the American-English origin of the phrase ‘like greased lightning’

The phrase like lightning, and its variants like greased lightning and as quick as greased lightning, denote extreme quickness of movement.

The earliest known occurrence of the image is from The Iliad of Homer (London, 1718), in which the English poet Alexander Pope (1688-1744) tells how Jove, “the Sire of Gods”,

The Grecian Ardour quench’d in deep Despair;
But lifts to Glory Troy’s prevailing Bands,
Swells all their Hearts, and strengthens all their Hands.
On Ida’s Top he waits with longing Eyes,
To view the Navy blazing to the Skies;
Then, nor till then, the Scale of War shall turn,
The Trojans fly, and conquer’d Ilion burn.
These Fates revolv’d in his almighty Mind,
He raises Hector to the Work design’d,
Bids him with more than mortal Fury glow,
And drives him, like a Light’ning, on the Foe.

(The spelling light’ning in this translation of the Iliad shows that the current form lightning is historically a contracted form of lightening, from the verb lighten in the sense to flash lightning, and the suffix -ing denoting a verbal action.)

The phrase like lightning is first recorded in A journal of the Plague Year (London, 1722), by the English novelist and journalist Daniel Defoe (1660-1731):

Now upon this Notion spreading, (viz.) that the Distemper was not so catching as formerly, and that if it was catch’d, it was not so mortal, and seeing abundance of People who really fell sick, recover again daily; they took to such a precipitant Courage, and grew so entirely regardless of themselves, and of the Infection, that they made no more of the Plague than of an ordinary Fever, nor indeed so much; they not only went boldly into Company, with those who had Tumours and Carbuncles upon them, that were running, and consequently contagious, but eat and drank with them, nay into their Houses to visit them, and even, as I was told, into their very Chambers where they lay sick.
[…]
[…] As this Notion run like Lightning thro’ the City, and People Heads were possess’d with it, even as soon as the first great Decrease in the Bills [= death toll] appear’d, we found, that the two next Bills did not decrease in Proportion; the Reason I take to be the Peoples running so rashly into Danger, giving up all their former Cautions, and Care, and all the Shyness which they used to practise.

The variants with the adjective greased are of American-English origin; here, lightning is likened to a machine that a mechanic has lubricated in order to minimise the friction and make it run easily.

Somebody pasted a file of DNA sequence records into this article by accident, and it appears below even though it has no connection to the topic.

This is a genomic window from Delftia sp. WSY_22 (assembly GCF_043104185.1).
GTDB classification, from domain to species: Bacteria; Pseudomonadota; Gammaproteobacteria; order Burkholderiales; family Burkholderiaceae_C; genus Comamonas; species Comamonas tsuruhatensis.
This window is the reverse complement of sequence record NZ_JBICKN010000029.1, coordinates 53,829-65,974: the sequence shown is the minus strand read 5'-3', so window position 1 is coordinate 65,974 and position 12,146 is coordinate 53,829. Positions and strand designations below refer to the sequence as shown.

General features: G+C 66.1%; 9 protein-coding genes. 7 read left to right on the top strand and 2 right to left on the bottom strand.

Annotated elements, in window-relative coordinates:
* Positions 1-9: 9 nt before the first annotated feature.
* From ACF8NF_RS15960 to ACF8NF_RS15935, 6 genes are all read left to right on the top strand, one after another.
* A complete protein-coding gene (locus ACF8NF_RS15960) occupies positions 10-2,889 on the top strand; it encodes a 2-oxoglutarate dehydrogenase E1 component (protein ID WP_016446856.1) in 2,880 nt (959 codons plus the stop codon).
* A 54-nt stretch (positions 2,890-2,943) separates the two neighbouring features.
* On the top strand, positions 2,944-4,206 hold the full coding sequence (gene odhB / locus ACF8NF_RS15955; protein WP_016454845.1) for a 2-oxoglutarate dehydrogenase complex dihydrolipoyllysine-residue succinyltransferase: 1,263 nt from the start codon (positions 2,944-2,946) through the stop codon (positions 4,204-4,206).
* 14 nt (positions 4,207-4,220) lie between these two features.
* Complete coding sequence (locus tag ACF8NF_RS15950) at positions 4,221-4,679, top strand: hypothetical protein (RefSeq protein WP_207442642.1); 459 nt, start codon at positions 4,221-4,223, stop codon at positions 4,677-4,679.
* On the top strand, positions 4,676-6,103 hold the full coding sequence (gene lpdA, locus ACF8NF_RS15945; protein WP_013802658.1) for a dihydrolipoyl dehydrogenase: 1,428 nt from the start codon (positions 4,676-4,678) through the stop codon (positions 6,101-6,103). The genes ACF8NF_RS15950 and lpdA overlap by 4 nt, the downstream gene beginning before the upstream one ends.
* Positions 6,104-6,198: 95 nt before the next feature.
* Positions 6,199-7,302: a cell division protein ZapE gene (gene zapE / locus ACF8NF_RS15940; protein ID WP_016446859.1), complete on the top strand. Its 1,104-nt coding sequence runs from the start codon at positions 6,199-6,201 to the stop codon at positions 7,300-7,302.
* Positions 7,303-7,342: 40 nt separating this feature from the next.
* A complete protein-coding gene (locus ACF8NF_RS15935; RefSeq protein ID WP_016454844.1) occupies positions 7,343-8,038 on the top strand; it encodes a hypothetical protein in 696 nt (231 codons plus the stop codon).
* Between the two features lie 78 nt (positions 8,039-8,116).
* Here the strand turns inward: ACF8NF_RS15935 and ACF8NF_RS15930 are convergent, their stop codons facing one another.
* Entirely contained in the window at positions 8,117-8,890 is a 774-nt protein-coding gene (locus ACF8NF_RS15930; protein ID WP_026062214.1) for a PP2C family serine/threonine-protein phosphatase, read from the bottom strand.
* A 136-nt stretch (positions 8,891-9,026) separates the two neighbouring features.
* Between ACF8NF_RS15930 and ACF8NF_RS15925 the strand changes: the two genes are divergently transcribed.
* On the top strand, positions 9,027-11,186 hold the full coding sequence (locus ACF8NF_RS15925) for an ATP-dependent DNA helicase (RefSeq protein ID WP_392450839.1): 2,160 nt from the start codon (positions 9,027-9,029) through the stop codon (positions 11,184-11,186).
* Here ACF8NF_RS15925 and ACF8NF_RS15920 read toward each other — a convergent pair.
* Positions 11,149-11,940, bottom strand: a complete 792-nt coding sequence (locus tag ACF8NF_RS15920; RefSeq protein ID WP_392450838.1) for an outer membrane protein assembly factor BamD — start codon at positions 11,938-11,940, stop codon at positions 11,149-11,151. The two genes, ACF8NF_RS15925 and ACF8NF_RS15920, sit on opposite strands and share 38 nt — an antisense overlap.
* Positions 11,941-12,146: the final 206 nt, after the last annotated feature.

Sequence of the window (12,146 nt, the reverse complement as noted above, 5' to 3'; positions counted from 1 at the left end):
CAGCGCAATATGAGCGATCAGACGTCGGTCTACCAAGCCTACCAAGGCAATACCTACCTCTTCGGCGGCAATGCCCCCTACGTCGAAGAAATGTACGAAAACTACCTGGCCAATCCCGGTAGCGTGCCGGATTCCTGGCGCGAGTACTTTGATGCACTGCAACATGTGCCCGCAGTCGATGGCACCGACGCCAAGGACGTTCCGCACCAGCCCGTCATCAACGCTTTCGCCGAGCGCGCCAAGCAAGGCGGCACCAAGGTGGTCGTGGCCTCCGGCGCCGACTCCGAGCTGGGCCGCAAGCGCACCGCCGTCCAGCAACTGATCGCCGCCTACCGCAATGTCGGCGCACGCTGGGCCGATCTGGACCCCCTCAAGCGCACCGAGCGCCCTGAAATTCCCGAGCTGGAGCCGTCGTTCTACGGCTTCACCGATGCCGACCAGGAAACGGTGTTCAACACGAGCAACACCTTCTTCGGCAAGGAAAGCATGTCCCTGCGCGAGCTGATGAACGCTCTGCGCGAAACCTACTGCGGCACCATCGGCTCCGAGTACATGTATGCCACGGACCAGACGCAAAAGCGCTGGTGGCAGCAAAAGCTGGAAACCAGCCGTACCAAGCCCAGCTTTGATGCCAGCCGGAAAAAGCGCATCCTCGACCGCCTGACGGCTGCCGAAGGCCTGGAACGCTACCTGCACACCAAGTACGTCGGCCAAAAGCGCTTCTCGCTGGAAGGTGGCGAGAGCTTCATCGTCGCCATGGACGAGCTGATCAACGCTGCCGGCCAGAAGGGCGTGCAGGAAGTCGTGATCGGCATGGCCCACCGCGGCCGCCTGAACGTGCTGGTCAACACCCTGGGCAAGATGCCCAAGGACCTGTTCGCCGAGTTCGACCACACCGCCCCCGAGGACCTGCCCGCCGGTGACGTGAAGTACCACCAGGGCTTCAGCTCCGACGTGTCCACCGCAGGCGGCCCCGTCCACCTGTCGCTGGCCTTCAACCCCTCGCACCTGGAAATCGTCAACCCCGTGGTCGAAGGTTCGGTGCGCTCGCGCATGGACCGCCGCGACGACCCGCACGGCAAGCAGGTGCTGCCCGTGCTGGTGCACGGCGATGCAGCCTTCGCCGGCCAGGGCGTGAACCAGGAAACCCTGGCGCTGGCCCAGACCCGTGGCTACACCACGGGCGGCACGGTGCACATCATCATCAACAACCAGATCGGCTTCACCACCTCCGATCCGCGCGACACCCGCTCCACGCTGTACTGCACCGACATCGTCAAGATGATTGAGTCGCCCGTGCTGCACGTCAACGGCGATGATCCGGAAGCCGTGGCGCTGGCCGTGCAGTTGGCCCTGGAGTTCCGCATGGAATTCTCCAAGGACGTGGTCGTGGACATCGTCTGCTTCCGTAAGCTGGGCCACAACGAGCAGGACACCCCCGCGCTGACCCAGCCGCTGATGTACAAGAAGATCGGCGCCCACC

The earliest instance of greased lightning that I have found is from an article originally published in “the United States Norfolk Herald” and copied in several British newspapers in December 1832 and January 1833—for example in The Courier (London) of Wednesday 26th December 1832:

American Militia Muster.—“’Tention the hull! Shoulder! As you were!”—“I say, Capting [= Captain], Mike’s priming his firelock with brandy.”—“Why, Deacon Michael Bigelow, aint you ashamed to do sitch a thing arter the temperance paper? I’ll report you to the Court Martial. You, without bagnets [= bayonets] on your corn-stalks, stand back in the rear ranks—trail arms.” “Capting, why the dickens don’t you put the ranks farther apart? That are chap’s bagnet has stuck into Jem’s trousers, and I rather guess he won’t sit down as slick as he used to do.” “I say, Mister, don’t blow your backer smoke my face.” “Why, darn it, how could I help it? This here fellor, shoulderin’ his firelock, struck his bagnet strate through the rim of my beaver, and I rather guess any on ye would jerk your head a little on one side, smoke or no smoke. Mister, hand me down my hat.” “Can’t do it—wait till the Capting tells us to order arms; won’t bring down my firelock without orders if your head was on the top of it.” “That’s right, Joe, rale soger, I tell ye; only arter this shoulder your firelock perpendicular.” “John, you’ve got a firelock—what made you bring your numbrel [= umbrella]?”—“Why, Capting, the wind was due east, and I heard the turkeys screeching, so I knew we’d have a shower.” “Tom, what are you bawlin about?”—“Why, Capting, Jim Lummis smashed my toe with the butt of his gun, and I rather guess its a 36-pounder, for its tarnashun [= tarnation] heavy.” “Jim Lummis, just have the purliteness [= politeness] to take your gun off Tom’s toe; and look out how you smash arter this.” “Capting, I say, here’s an engagement on the right flank.” “You don’t say so, Leftenint [= Lieutenant]—what is it?” “Why, Parks Lummis and George King fighting like blazes.” “We’ll make a ring after parade, and see fair play, only tell them to wait till we’re done sogerin [= soldiering, i.e. drilling?].” “Capting, I say, its arter sundown, and I rather guess I need’nt stay any longer according to law. “Well, I’m agreed. Now get into a srate line as quick as greased lightning. Right face, dismiss.”

as quick as greased lightning’ - The Courier (London) - 26 December 1832

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